It’s a challenge, but doable. The first reason people are coming here is because labour is cheaper. We talk to Chinese agencies that want to open a digital studio here to offset the cost. I believe things will [increasingly] come to Vietnam from many countries. And, of course, Vietnamese prices will go up. Secondly, for developers, it’s pretty good because the Vietnamese are very rational; [they’re] very good at numbers. Amazingly good at numbers. Even Google ran tests in some universities and [the students] have had the skills to be entry-level workers at Google. I think that’s the strength of Vietnam. If you need developers it’s a good place to be, but if you need designers it’s not a good place to be. But we are training our designers and we’re really happy with them. I think we’re doing a good job.

Why is it not good place for designers?

Because it’s a new country that just opened and people have [different] ideas about taste, about art direction, about what looks good and what doesn’t. Of course, this is subjective. But when I look at Thailand, I think its designers are a lot better.


They’re more open to the world. So they know what is a good design. Here, it’s also hard because in the Vietnamese culture your family would push you to study business or medicine because they don’t understand that you can make money through art or design. I think that’s the biggest problem we face in training designers. I’ve met young guys who are passionate about design and want to be designers, but their parents push them to study something else. But it’s not just about developing a product or project, but developing training and coaching to help startups build their product, choosing the right technology and helping them also with the strategy.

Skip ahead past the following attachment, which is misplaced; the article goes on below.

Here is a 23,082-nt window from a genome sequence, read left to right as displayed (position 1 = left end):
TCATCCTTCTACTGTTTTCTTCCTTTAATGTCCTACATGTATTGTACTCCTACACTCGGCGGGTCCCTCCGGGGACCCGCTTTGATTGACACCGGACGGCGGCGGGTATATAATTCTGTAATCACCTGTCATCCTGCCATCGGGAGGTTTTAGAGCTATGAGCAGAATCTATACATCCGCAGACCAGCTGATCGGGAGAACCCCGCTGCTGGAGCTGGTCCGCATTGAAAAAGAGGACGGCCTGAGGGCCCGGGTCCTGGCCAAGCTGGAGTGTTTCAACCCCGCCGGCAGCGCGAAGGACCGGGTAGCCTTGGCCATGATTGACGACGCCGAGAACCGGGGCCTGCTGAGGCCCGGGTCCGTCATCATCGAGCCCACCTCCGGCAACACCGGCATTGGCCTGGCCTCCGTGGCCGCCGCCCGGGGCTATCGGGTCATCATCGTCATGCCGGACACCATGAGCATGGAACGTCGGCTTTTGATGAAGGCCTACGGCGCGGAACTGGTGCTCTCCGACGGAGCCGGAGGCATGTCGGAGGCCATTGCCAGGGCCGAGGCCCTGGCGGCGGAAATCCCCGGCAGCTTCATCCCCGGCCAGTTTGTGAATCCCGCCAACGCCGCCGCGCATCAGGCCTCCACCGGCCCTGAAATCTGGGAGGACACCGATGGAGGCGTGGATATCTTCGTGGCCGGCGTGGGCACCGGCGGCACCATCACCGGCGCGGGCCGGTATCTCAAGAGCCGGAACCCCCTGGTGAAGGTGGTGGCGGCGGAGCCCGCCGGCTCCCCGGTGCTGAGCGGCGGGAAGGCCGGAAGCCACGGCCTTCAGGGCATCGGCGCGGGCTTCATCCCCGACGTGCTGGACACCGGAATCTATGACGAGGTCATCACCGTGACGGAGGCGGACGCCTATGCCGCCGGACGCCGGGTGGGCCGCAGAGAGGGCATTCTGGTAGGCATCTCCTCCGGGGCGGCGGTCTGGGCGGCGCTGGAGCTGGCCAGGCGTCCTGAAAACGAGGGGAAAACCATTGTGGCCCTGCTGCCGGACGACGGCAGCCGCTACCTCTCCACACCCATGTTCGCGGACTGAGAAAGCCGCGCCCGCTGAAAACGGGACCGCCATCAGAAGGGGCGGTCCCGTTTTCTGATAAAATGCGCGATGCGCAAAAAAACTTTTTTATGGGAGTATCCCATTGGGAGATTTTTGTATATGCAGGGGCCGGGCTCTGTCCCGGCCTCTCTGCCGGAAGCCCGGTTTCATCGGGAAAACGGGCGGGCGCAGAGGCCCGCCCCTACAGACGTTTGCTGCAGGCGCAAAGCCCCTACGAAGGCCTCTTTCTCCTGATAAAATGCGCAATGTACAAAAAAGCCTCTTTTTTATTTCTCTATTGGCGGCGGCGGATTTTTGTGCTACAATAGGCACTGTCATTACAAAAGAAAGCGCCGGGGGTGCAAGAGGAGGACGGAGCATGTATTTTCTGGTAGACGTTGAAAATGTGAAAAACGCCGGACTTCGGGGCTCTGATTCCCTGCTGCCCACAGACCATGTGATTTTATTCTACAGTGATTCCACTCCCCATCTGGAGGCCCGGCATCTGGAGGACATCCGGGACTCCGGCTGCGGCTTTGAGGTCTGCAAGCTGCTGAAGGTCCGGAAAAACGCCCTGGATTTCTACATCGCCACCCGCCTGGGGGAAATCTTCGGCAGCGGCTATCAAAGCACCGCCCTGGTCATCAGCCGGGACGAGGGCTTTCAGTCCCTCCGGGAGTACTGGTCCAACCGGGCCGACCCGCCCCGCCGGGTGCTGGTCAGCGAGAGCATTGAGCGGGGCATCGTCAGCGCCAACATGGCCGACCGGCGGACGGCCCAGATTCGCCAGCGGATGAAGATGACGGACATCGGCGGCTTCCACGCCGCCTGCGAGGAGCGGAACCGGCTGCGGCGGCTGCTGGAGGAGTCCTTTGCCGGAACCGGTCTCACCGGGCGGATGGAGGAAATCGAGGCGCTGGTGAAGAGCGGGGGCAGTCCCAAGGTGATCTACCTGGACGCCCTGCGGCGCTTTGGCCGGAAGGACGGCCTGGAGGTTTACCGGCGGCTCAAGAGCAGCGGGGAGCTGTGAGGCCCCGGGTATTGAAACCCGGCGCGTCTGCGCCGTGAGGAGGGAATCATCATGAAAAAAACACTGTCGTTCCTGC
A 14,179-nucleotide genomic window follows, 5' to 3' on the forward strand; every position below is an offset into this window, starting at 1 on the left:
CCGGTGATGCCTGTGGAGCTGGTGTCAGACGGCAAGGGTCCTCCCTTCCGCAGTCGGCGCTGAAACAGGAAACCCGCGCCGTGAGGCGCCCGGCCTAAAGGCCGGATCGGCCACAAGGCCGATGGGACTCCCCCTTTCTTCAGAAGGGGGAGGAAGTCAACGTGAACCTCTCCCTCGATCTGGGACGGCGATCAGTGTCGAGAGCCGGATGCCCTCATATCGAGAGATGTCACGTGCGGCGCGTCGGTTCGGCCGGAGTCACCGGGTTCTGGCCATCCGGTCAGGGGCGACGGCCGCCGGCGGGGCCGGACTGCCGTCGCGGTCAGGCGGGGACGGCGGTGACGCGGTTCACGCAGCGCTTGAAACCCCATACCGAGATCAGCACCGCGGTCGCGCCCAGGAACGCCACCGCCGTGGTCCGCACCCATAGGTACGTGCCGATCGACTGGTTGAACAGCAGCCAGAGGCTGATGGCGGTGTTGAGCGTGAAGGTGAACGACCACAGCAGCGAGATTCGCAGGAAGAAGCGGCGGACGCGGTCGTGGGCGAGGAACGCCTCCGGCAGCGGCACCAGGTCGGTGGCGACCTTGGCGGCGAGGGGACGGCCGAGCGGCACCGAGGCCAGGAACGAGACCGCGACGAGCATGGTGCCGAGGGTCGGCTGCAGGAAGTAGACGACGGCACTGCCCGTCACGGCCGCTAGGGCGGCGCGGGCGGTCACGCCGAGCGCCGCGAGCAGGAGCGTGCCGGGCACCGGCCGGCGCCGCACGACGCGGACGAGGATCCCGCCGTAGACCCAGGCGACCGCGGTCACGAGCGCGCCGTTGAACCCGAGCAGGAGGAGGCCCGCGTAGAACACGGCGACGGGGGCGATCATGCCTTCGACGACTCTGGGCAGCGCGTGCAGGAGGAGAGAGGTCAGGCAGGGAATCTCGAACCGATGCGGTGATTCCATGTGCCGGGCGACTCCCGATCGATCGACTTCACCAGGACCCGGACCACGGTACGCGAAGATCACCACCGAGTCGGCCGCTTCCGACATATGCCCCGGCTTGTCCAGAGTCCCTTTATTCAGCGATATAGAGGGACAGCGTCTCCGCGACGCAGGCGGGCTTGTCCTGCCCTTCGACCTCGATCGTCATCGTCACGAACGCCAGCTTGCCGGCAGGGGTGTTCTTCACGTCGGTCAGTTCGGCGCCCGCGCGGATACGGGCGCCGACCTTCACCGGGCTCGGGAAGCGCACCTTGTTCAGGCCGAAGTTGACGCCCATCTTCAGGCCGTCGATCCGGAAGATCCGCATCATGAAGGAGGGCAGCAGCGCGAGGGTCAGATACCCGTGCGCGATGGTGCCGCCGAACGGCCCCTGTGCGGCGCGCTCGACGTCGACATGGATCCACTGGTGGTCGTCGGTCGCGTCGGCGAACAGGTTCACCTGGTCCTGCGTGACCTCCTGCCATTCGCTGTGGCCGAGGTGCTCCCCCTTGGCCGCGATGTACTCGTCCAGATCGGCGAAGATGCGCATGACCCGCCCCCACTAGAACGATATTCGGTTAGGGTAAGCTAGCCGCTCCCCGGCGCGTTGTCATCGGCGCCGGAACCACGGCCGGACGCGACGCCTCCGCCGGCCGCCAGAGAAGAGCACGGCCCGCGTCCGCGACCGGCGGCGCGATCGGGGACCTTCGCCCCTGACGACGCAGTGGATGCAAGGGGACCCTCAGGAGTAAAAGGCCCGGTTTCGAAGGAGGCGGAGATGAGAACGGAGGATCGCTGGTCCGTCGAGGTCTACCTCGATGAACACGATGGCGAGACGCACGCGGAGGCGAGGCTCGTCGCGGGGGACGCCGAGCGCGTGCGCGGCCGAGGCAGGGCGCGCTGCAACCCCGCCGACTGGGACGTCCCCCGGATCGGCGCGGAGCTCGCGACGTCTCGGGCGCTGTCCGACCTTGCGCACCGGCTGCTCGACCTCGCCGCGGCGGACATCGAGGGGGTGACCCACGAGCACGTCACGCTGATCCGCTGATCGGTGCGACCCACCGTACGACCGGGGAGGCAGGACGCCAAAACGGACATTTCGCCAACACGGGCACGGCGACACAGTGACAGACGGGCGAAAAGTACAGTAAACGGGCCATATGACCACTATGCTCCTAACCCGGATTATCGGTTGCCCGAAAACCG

Also, there’s no leadership training in Vietnam. So we’re launching a series of workshops for leadership. And there’s nothing for project managers here. So we’re working on a workshop now for project managers. We really want to equip and inspire [the young] Vietnamese to inspire and thrive and improve.

Do you think Vietnam can become the next Silicon Valley?

I think there are several countries in Asia competing to be next Silicon Valley. I don’t know if eventually Vietnam will be it, though. Singapore is really pushing for that now. But Singapore is really quite expensive to live in and to work in – and to hire in. Actually, we have a lot of Singaporean startups and companies that are [based] here in Vietnam to offset their costs. Maybe the advantage of Vietnam is that it’s cheaper, so it will attract more entrepreneurs. However, Singapore has a lot of investment from the government, a lot of support, a lot of programs. There’s not just going to be one Silicon Valley. I believe there will be many Silicon Valleys in the future.

How would you rank Vietnam in Southeast Asia as far as a place to start a mobile app studio?

I’ve recently started looking for investors, so we have to convince them why Vietnam is the best place to invest. Technically, Vietnam is in third, behind Singapore and Indonesia. So, if there would be a place, it would be Singapore, Indonesia or soon Vietnam. As for the next location that I would like to work, it’s Myanmar. Myanmar is really looking good now.